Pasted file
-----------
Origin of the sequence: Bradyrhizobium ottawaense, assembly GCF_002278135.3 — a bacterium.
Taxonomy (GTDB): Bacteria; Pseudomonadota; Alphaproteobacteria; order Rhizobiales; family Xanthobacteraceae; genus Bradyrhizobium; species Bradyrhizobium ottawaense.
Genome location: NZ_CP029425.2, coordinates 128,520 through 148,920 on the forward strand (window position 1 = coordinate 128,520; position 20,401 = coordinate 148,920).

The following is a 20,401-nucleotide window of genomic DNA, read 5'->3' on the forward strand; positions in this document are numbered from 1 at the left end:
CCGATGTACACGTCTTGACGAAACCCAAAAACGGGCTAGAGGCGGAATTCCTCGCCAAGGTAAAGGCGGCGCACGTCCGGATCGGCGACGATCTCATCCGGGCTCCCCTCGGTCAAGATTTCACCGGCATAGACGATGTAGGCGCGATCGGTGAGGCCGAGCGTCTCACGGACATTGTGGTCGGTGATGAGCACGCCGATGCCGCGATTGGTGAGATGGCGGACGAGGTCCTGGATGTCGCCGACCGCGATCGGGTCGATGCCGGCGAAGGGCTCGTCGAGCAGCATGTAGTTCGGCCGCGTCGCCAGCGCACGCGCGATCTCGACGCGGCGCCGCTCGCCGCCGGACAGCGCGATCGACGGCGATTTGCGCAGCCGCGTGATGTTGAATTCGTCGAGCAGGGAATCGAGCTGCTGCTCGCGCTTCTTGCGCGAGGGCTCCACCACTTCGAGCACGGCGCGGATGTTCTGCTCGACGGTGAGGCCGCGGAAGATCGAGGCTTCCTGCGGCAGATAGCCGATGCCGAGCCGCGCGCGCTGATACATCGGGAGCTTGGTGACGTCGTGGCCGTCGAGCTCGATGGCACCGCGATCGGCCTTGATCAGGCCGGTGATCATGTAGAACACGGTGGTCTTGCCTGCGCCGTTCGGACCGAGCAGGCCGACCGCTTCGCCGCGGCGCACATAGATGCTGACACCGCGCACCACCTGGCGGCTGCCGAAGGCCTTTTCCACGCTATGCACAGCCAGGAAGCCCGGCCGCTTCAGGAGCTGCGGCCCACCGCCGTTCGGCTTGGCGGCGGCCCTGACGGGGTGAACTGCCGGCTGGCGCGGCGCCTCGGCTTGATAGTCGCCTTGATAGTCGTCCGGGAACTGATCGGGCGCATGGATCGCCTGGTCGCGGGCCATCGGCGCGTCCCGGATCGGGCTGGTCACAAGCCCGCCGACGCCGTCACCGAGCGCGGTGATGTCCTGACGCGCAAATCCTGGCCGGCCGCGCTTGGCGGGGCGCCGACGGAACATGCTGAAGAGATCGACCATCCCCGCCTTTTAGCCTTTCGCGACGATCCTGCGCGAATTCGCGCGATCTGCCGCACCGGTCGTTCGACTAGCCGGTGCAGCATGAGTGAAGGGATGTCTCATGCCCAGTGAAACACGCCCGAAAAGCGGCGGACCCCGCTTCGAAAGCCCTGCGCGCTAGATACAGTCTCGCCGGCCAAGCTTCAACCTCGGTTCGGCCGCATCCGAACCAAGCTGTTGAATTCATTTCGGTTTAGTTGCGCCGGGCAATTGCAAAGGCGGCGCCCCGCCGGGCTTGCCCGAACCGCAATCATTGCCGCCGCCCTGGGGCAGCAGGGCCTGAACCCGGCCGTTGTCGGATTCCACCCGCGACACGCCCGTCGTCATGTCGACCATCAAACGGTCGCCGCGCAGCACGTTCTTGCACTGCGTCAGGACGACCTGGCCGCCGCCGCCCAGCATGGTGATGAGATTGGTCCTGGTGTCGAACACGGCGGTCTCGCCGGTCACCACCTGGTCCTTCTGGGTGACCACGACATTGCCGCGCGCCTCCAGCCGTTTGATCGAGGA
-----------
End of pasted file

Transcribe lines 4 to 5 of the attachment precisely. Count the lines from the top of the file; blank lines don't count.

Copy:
The following is a 20,401-nucleotide window of genomic DNA, read 5'->3' on the forward strand; positions in this document are numbered from 1 at the left end:
CCGATGTACACGTCTTGACGAAACCCAAAAACGGGCTAGAGGCGGAATTCCTCGCCAAGGTAAAGGCGGCGCACGTCCGGATCGGCGACGATCTCATCCGGGCTCCCCTCGGTCAAGATTTCACCGGCATAGACGATGTAGGCGCGATCGGTGAGGCCGAGCGTCTCACGGACATTGTGGTCGGTGATGAGCACGCCGATGCCGCGATTGGTGAGATGGCGGACGAGGTCCTGGATGTCGCCGACCGCGATCGGGTCGATGCCGGCGAAGGGCTCGTCGAGCAGCATGTAGTTCGGCCGCGTCGCCAGCGCACGCGCGATCTCGACGCGGCGCCGCTCGCCGCCGGACAGCGCGATCGACGGCGATTTGCGCAGCCGCGTGATGTTGAATTCGTCGAGCAGGGAATCGAGCTGCTGCTCGCGCTTCTTGCGCGAGGGCTCCACCACTTCGAGCACGGCGCGGATGTTCTGCTCGACGGTGAGGCCGCGGAAGATCGAGGCTTCCTGCGGCAGATAGCCGATGCCGAGCCGCGCGCGCTGATACATCGGGAGCTTGGTGACGTCGTGGCCGTCGAGCTCGATGGCACCGCGATCGGCCTTGATCAGGCCGGTGATCATGTAGAACACGGTGGTCTTGCCTGCGCCGTTCGGACCGAGCAGGCCGACCGCTTCGCCGCGGCGCACATAGATGCTGACACCGCGCACCACCTGGCGGCTGCCGAAGGCCTTTTCCACGCTATGCACAGCCAGGAAGCCCGGCCGCTTCAGGAGCTGCGGCCCACCGCCGTTCGGCTTGGCGGCGGCCCTGACGGGGTGAACTGCCGGCTGGCGCGGCGCCTCGGCTTGATAGTCGCCTTGATAGTCGTCCGGGAACTGATCGGGCGCATGGATCGCCTGGTCGCGGGCCATCGGCGCGTCCCGGATCGGGCTGGTCACAAGCCCGCCGACGCCGTCACCGAGCGCGGTGATGTCCTGACGCGCAAATCCTGGCCGGCCGCGCTTGGCGGGGCGCCGACGGAACATGCTGAAGAGATCGACCATCCCCGCCTTTTAGCCTTTCGCGACGATCCTGCGCGAATTCGCGCGATCTGCCGCACCGGTCGTTCGACTAGCCGGTGCAGCATGAGTGAAGGGATGTCTCATGCCCAGTGAAACACGCCCGAAAAGCGGCGGACCCCGCTTCGAAAGCCCTGCGCGCTAGATACAGTCTCGCCGGCCAAGCTTCAACCTCGGTTCGGCCGCATCCGAACCAAGCTGTTGAATTCATTTCGGTTTAGTTGCGCCGGGCAATTGCAAAGGCGGCGCCCCGCCGGGCTTGCCCGAACCGCAATCATTGCCGCCGCCCTGGGGCAGCAGGGCCTGAACCCGGCCGTTGTCGGATTCCACCCGCGACACGCCCGTCGTCATGTCGACCATCAAACGGTCGCCGCGCAGCACGTTCTTGCACTGCGTCAGGACGACCTGGCCGCCGCCGCCCAGCATGGTGATGAGATTGGTCCTGGTGTCGAACACGGCGGTCTCGCCGGTCACCACCTGGTCCTTCTGGGTGACCACGACATTGCCGCGCGCCTCCAGCCGTTTGATCGAGGA